Tuesday, 28 December 2010

The Hill of Life

A few posts back I mentioned our overnight stay in the northern settlement of Tel Chai and promised to tell you more about it. Tel Chai, meaning "Hill of Life" in Hebrew, lies just a few kilometers south of the Lebanese border (the STOP - BORDER AHEAD! sign can be seen, above). It is home to a small community college, the 'Hatser' (courtyard) museum that reconstructs the life of Tel Chai’s founders (above, top row, on the left), a fantastic youth hostel which overlooks the scenic Hula Valley and Tel Chai Industrial Park. It was once however the site of an early battle in the Arab–Israeli conflict and was one of the first Jewish settlements of the far north in the early years of the 20th century.
The settlement was founded in 1916 by a group of Hashomer guards who built a fortress (now the museum) and began to cultivate the land (Hashomer was an organization that believed that only Jews should guard Jewish settlements). After the First World War, Tel Chai and other Galilee settlements were transferred to French rule and suffered in the Arab revolt against the French. In 1920 the settlement was attacked by hundreds of Arabs and and eight members were killed. Among the fallen was Yosef Trumpeldor, the guards’ young commander and a Russian Jewish military hero. Trumpledor's last words are famous in Israel until today. "It is good to die for one's country" he said, and some believe that he added "And it is good to have a country to die for".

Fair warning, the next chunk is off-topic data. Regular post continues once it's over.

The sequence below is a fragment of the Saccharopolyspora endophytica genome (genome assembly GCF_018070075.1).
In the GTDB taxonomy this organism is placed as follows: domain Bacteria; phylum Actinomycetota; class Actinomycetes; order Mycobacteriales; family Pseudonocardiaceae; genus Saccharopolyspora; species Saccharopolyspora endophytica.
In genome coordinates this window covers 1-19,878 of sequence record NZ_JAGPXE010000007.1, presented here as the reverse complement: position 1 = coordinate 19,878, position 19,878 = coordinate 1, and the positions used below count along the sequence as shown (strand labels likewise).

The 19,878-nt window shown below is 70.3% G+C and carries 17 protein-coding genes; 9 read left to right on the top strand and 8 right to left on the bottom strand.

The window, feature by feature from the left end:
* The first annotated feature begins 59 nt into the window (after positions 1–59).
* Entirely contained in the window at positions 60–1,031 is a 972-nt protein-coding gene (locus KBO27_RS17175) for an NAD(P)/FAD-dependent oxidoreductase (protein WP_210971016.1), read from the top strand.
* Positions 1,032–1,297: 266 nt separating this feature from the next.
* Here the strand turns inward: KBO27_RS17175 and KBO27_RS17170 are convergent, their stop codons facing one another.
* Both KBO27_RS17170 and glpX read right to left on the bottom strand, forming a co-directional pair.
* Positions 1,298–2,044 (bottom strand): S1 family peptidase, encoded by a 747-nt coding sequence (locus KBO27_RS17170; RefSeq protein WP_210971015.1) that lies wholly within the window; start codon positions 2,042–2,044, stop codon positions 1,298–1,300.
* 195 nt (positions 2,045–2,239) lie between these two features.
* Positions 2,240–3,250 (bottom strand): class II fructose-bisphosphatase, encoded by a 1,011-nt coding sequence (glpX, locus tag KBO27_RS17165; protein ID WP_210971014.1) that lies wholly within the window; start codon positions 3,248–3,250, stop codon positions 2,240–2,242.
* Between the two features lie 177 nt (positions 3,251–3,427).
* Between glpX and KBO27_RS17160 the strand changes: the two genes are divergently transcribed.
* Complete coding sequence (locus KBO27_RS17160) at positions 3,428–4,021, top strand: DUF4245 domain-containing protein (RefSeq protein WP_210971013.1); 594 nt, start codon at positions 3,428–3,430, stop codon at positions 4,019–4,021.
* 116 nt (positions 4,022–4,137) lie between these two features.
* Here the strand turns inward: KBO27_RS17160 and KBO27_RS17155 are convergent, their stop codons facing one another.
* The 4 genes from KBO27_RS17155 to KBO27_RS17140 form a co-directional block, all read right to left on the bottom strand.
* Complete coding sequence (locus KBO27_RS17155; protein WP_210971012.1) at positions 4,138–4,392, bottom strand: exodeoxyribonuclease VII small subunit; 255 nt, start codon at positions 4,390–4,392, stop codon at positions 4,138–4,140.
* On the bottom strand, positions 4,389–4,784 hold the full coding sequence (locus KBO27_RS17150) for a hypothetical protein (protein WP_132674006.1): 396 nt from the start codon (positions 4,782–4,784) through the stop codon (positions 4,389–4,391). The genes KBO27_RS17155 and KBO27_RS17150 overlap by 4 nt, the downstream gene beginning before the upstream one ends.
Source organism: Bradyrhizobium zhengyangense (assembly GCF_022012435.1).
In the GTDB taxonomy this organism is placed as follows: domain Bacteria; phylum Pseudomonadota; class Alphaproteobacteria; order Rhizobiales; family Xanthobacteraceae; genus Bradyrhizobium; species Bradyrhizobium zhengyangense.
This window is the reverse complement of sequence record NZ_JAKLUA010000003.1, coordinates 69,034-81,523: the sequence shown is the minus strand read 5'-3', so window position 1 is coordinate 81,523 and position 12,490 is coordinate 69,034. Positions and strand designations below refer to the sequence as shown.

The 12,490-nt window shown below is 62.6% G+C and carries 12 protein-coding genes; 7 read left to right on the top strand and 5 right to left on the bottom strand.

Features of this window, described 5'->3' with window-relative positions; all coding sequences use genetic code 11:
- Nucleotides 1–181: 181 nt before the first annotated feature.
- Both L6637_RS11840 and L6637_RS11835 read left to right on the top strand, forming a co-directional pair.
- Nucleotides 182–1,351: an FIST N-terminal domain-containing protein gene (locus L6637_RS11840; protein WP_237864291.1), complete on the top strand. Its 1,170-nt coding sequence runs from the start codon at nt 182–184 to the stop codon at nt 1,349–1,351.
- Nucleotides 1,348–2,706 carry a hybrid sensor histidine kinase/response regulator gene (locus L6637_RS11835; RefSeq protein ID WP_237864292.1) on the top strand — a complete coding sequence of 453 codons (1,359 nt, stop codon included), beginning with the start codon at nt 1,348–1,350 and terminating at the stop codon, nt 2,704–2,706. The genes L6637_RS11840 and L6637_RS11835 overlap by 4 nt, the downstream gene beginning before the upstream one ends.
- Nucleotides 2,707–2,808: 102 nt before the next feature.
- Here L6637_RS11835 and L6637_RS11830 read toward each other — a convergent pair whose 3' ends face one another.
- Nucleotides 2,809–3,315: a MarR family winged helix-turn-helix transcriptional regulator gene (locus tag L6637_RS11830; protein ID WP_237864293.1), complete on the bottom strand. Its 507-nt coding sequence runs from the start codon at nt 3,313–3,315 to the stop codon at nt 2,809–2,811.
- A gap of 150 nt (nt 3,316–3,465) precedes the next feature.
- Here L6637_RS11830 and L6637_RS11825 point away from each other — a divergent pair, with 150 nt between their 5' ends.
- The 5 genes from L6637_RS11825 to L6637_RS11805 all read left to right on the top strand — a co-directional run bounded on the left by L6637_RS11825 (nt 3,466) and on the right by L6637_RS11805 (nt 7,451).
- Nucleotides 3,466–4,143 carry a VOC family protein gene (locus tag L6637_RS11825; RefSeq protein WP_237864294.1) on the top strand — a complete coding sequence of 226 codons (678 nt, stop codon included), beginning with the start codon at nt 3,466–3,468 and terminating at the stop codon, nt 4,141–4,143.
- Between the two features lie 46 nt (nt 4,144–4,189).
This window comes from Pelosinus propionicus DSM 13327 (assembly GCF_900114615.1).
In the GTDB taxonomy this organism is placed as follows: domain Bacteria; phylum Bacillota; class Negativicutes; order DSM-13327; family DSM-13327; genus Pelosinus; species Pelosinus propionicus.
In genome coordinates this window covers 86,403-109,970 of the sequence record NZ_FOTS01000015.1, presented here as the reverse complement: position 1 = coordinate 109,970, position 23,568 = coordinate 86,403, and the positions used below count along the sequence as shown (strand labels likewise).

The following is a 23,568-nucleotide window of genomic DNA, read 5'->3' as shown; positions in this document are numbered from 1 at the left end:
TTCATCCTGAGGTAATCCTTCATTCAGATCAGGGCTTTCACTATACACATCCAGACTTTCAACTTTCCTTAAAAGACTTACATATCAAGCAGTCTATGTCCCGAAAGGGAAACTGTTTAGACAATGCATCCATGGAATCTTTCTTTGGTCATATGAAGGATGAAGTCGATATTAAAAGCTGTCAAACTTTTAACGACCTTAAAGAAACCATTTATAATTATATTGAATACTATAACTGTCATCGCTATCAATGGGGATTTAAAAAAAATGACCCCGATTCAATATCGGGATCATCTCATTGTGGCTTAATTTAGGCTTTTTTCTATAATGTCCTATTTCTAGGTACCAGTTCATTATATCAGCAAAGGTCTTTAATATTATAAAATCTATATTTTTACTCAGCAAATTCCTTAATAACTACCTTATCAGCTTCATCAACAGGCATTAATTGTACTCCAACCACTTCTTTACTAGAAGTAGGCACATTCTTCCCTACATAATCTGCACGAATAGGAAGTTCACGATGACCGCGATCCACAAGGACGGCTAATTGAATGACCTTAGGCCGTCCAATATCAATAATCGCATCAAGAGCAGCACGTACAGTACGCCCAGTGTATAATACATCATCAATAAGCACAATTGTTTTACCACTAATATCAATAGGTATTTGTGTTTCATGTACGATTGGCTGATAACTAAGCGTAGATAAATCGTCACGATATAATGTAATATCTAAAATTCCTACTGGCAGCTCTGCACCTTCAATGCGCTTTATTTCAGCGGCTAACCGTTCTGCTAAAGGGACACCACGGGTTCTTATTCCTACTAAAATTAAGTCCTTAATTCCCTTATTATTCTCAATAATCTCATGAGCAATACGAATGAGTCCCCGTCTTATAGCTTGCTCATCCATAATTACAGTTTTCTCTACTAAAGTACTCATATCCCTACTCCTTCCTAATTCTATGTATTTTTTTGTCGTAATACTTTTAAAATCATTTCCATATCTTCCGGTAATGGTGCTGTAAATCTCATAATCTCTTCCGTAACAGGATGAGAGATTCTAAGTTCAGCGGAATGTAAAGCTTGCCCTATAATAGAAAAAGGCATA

The young fighters were buried in a communal grave at nearby Kfar Giladi which,  in 1926, was marked by a stone lion, the traditional symbol of independence and courage, (above, middle row, on the left), sculpted by Avraham Melinkov. It stands as a monument to the bravery of those who fell, determined at all cost to defend what they had built.
It is hard to imagine the drama that was played out in this spot. When we visited the courtyard museum the sun shone on it's well-tended lawns and the scenery around us was breathtaking. Yet this small yard witnessed one of the most dramatic moments in the life of the young Zionist community of Israel.
The exhibits in the museum explain the history of the settlement and the ideology which brought further groups of settlers to the area after the original settlers of Tel Chai were forced to leave. The nearby town of Kiryat Shmoneh, meaning "Town of Eight" is named after the settlers who died in 1920, and visitors are left with the understanding that Israel's existence today is due to them, and people like them, who put their own personal lives at risk for the ideal of a Jewish State.

Thursday, 23 December 2010